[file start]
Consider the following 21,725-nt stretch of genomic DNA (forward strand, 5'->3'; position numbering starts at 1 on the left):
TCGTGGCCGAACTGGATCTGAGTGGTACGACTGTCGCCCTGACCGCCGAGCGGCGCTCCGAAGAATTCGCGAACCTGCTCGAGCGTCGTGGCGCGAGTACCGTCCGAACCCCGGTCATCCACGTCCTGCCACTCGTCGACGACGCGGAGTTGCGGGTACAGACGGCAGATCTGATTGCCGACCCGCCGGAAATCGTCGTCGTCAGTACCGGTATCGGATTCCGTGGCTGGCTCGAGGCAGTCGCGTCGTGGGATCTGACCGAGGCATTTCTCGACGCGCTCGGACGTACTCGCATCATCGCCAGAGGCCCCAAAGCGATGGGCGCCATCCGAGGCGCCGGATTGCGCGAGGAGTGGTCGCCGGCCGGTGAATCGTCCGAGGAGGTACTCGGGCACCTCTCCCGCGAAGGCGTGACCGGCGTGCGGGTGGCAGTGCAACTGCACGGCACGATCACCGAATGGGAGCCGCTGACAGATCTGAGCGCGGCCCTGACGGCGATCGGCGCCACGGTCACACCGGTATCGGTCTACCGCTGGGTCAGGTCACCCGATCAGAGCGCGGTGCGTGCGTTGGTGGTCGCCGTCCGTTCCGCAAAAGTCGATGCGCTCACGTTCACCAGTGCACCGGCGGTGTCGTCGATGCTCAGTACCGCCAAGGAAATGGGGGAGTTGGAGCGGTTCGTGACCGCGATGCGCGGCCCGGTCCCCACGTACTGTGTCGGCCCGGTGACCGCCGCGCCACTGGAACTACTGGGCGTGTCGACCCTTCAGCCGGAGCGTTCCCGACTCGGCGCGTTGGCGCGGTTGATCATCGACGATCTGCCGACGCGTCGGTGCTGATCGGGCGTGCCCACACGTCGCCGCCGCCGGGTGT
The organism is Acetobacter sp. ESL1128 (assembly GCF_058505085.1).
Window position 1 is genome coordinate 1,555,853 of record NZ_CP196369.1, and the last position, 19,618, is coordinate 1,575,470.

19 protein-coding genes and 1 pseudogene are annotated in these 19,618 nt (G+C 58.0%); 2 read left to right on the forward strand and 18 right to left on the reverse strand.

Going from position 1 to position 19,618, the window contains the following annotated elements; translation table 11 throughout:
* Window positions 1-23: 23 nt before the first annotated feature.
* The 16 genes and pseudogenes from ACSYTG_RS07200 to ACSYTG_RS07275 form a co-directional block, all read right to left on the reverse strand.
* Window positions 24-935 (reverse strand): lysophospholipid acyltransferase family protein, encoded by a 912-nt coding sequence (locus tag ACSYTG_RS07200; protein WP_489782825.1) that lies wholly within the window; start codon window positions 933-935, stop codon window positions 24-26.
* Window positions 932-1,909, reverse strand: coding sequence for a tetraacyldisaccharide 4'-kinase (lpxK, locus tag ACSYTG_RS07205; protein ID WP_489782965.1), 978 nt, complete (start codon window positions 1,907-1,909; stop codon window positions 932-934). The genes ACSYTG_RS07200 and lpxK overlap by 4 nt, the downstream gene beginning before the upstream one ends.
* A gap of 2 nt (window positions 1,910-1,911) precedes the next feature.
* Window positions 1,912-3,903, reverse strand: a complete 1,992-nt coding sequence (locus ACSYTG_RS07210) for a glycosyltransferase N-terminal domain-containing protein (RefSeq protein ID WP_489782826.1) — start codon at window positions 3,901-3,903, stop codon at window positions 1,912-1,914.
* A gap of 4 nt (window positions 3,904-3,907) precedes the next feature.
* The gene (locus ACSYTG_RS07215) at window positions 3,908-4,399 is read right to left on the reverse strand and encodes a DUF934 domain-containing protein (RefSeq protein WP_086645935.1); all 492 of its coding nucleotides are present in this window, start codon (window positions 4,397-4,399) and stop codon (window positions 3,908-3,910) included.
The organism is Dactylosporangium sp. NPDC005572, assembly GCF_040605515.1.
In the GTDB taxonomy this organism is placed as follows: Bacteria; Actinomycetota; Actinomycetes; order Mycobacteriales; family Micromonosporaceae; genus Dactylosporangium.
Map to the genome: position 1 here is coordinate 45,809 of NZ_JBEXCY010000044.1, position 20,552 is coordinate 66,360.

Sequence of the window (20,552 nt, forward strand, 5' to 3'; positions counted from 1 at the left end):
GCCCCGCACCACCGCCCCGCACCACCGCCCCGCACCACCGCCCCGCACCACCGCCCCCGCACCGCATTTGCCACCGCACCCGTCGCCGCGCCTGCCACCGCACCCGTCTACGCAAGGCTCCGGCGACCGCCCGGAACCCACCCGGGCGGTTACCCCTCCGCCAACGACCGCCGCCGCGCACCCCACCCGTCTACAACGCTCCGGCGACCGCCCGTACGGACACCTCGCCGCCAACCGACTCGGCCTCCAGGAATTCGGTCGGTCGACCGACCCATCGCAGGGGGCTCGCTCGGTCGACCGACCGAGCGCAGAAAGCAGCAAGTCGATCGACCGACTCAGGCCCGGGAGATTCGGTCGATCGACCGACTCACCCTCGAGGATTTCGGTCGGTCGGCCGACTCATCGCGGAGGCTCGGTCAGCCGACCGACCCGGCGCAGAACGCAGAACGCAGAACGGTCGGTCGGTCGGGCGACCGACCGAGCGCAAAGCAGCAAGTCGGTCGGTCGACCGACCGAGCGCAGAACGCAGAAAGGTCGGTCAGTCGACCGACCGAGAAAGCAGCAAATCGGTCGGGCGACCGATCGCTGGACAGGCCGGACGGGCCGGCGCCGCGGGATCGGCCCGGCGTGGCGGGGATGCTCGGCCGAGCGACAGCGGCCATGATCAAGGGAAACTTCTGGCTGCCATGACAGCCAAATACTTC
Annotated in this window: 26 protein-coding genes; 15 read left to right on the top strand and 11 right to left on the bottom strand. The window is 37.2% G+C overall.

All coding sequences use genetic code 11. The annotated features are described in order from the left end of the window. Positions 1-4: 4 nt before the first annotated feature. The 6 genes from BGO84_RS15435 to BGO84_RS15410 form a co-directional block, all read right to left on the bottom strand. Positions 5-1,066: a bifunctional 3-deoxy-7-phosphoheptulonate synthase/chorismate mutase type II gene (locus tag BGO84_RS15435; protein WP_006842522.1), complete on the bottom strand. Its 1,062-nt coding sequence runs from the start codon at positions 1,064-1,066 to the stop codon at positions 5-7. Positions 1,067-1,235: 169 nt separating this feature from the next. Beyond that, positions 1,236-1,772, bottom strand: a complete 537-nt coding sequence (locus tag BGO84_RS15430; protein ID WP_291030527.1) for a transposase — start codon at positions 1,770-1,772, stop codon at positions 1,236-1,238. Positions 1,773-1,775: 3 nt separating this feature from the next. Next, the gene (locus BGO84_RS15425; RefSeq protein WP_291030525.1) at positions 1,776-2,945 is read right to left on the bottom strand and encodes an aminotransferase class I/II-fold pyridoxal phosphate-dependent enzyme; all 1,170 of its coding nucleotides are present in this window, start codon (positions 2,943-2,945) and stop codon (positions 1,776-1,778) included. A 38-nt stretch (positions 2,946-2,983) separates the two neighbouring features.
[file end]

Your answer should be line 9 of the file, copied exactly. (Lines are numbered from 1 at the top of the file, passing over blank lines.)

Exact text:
* Window positions 24-935 (reverse strand): lysophospholipid acyltransferase family protein, encoded by a 912-nt coding sequence (locus tag ACSYTG_RS07200; protein WP_489782825.1) that lies wholly within the window; start codon window positions 933-935, stop codon window positions 24-26.